There is important work to be done when it comes to AI in schools, but the technology is here now and in our students’ hands. We know most, if not all, students have heard about these tools and many have already used them. Therefore, in the short term as we navigate AI, encourage effective classroom uses and simultaneously promote a culture of academic integrity, students can expect more in-class writing assignments, a continued requirement to use plagiarism detection services such as Turnitin, and writing done within tools such as Respondus LockDown Browser. Multiple services are launching AI detection tools, which we are currently investigating.
Brophy administrators and faculty will continue to explore this topic and seek input on what this means for our campus from a wide range of stakeholders including students, parents, educational leaders, and technology experts. We will craft guidelines and practices that align with our Jesuit ideals and existing academic integrity policies in order to embrace the powerful potential of generative AI. We will also aim to help students avoid the moral hazards these tools create and value the human component of any content they consume.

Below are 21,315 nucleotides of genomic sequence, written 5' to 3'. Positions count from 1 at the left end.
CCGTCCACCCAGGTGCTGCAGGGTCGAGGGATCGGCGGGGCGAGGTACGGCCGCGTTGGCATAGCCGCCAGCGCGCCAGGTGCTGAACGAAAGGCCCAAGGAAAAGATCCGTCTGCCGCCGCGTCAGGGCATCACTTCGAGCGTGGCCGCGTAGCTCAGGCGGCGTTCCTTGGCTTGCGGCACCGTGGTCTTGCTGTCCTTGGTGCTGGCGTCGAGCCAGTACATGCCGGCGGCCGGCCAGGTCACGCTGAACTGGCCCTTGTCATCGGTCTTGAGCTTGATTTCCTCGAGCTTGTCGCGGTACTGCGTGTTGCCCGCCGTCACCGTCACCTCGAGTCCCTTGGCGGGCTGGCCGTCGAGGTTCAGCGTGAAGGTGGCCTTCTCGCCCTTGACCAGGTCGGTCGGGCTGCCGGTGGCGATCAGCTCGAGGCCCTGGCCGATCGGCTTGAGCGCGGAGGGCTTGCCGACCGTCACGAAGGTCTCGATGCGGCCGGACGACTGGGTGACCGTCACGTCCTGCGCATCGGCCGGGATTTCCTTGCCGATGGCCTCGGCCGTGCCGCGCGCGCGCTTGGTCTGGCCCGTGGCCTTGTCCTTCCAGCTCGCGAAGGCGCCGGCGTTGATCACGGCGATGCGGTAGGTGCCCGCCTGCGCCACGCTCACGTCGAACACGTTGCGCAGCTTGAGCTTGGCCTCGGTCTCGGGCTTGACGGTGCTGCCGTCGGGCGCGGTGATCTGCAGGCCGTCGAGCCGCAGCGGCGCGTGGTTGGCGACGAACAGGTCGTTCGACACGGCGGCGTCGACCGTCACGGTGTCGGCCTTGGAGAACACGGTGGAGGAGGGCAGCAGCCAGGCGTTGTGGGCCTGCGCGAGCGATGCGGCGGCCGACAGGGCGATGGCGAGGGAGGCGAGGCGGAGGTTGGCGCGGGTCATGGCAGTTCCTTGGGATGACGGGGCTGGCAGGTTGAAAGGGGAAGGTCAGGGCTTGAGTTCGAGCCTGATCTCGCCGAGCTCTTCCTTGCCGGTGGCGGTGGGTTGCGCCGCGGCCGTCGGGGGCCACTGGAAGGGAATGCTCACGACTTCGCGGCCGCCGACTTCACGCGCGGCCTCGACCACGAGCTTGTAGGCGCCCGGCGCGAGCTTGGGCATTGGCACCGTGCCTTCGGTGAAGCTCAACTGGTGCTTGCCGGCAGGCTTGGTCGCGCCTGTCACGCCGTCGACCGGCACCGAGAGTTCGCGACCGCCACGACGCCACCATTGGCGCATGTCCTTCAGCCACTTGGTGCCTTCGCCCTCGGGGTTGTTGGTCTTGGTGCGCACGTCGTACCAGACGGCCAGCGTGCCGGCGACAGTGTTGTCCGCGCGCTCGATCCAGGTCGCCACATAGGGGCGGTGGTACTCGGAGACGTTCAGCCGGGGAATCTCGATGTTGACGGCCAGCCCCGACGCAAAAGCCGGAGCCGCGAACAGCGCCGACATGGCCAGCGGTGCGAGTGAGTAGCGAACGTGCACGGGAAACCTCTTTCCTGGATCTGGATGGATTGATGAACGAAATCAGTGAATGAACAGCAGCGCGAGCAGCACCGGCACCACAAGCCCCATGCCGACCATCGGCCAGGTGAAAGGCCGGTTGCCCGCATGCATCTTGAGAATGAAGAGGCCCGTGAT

In the long term, reasonable measures to promote academic integrity are only part of the solution. We will provide professional development for faculty to reimagine how we teach writing and content creation across the curriculum, especially in a world where computers can now create so much for us.
Looking toward the future, we know we must continue to evolve our pedagogy, including the intent of student projects, and how we can emphasize critical thinking and authentic demonstrations of understanding. Generative AI will undoubtedly make some tasks more efficient, which will open new doors and create more time and energy for students to reinvest into their work. As platforms and practices rapidly evolve, we must clearly articulate expectations for the use of this technology in all of our school assignments, and in a bigger sense, the post-academia world students will soon enter. As with all of our campus technology, we have a responsibility to teach students how to effectively and ethically use these tools to seek the greater glory of God.